February the month of love,
February contains many important events for those anxious to
learn about the contributions of black people in Canada, according
to Harold Usher, London Ward 6 Councillor and a member of the
London Black History and Resource Committee.
“What we need to tell people is that this is a unique
month, an opportune month to learn a little bit of the history
of our country that seems to be fading into the background
of everything that is happening,” Usher said.
Some of the events at Museum London include a display of artifacts
that focus on historically important black people and events
in the community over the last 200 years, Usher said.
He added the opening ceremony for Black History Month, hosted
by Western’s Black Students’ Association, will
take place in the University Community Centre atrium tomorrow
from 10 a.m. to 3 p.m..
Shane Heywood, a political officer for the BSA, said the ceremonies
will include poetry, music and dancing. “[There will
be] a focus this year on Canadian black history,” he
Get some action
Free movies, a rally and [no] beer are all to be found tomorrow
under the banner reading, “Your education shouldn’t
be a debt sentence.”
Feb. 4 is the Canadian Federation of Students’ sponsored
national day of student action; Western’s version, however,
will be staged through a collaboration of the UWO Public Interest
Research Group and the Society of Graduate Students, said UWOPIRG
member and fourth-year media, information and technoculture
student Toben Alexander.
The rally will be less political than in recent years, he
said, noting the purpose of the rally is to demonstrate the
need for public education to remain accessible to lower income
families. In the past, he said, increases in federal transfer
payments have not kept up with inflation.
The film My Student Debt will be aired at 11 a.m. in the University
Community Centre’s CentreSpot lounge, followed by a rally
on Concrete Beach at noon.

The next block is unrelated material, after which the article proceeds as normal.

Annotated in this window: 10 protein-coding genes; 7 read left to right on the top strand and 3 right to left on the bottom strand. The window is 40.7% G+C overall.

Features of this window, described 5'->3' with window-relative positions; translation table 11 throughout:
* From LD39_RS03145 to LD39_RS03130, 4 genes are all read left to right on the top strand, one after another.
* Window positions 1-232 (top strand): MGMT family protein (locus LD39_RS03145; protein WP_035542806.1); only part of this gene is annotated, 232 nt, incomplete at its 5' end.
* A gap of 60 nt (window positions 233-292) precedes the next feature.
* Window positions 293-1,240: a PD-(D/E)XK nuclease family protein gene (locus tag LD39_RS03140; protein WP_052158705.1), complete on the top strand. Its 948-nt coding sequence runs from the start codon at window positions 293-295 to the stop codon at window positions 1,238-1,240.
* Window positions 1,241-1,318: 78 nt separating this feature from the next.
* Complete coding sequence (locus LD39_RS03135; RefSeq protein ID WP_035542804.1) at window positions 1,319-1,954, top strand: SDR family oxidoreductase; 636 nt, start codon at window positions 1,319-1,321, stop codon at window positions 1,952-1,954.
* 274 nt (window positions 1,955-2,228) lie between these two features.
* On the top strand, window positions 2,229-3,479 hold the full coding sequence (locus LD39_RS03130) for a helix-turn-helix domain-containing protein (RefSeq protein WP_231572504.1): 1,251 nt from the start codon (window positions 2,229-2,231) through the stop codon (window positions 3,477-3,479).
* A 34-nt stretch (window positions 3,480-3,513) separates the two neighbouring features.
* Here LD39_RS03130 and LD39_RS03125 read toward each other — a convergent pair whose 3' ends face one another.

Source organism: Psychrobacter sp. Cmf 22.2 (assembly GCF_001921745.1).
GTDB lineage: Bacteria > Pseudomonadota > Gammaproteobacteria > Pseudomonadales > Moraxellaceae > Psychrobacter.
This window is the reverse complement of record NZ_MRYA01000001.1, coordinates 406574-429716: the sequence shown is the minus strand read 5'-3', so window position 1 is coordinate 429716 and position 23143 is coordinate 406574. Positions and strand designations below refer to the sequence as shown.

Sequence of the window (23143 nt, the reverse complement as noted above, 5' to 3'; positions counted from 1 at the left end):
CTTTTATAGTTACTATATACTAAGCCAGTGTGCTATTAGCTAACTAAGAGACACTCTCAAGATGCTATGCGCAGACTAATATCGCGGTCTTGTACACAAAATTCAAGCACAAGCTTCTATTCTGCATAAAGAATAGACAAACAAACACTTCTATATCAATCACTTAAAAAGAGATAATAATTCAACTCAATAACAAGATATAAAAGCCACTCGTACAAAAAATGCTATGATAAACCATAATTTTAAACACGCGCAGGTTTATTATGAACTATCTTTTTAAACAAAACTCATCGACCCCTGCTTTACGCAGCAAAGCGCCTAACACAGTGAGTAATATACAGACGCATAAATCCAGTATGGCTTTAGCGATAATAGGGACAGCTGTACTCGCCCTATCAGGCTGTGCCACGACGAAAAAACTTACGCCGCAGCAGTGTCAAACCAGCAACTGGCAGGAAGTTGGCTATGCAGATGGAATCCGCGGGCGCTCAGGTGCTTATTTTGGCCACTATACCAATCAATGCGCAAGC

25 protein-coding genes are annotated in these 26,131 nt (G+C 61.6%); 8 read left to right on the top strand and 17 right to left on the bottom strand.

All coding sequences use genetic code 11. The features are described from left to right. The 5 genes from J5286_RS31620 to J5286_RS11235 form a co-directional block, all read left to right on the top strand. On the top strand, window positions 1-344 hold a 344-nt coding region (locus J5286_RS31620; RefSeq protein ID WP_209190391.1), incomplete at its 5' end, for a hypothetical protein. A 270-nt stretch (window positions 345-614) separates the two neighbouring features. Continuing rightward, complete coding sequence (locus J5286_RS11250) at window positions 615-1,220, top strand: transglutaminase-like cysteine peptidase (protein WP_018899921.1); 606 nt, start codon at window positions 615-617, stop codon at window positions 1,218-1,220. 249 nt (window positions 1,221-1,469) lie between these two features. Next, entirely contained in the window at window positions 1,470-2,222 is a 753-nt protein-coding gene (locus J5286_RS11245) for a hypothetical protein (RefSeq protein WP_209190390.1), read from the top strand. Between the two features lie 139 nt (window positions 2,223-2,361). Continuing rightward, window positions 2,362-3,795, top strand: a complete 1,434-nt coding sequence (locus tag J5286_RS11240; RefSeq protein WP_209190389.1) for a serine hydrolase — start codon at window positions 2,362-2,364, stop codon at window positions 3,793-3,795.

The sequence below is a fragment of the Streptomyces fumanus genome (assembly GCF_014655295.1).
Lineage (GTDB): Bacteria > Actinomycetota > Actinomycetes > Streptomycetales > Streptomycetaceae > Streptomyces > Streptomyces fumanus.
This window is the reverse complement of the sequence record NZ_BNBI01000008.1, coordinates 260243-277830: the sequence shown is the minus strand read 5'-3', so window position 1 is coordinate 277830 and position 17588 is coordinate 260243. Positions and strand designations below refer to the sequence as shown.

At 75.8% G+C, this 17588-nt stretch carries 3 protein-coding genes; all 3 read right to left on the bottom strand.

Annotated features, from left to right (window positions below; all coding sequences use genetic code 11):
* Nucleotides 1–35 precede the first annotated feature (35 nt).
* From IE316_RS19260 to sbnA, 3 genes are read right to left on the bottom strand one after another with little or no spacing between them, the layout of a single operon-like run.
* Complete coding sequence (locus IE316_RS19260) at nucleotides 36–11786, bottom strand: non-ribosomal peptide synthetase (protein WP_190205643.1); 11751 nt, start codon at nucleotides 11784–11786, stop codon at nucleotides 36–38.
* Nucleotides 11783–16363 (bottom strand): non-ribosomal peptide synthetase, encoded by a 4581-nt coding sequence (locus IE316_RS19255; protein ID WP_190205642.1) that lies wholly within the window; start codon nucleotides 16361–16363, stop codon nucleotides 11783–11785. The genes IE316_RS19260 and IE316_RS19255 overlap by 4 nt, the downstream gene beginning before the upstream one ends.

The event also includes live entertainment and speakers from
several groups at Western, and organizers are asking students
to come show support.
Churchill (no, not THAT Churchill) lectures
Interested in the contributions and struggles of the First
Nations people in Canadian society, past and present?
The Student Development Centre, in conjunction with the department
of anthropology, are hosting a lecture entitled A ‘New
World Order’? Colonialism, Genocide and the Canadian
State, with award-winning speaker and rights activist Ward
Churchill from Colorado University.
“People need a historical reference with regard to First
Nations people by the government and subsequent governments,” said
Vivian Peters, co-ordinator and counsellor for First Nations
Services of the SDC, citing the treatment of native Americans.
“The point is to foster a welcoming environment where
anyone can learn about the true facts of the First Nations
people,” she added.
The event will be held on Saturday, Feb. 7 at 11 a.m. in Rm.
315 of the University Community Centre. Admission is free.
Not unoriginal, AB-original
A new degree at Brandon University is opening doors for those
looking to study Aboriginal art.
The first of its kind in Canada, the bachelor of fine arts
degree in visual and Aboriginal art studies educates students
in the ancient arts of beading, teepee building and carving.
Students are now able to pursue four-year majors or minors
in Aboriginal art, ceramics, painting and digital media and
design. With funding from the provincial government, “lots
of hard work, and many, many years,” the program is now
underway, said program co-ordinator Colleen Ketchel, adding
that the response has been positive.
“Last year we had 92 students, and this year, I think
[we have] 192,” Ketchel said. Approximately one quarter
of the university population is Aboriginal, but Ketchel noted
classes consist of a full range of students.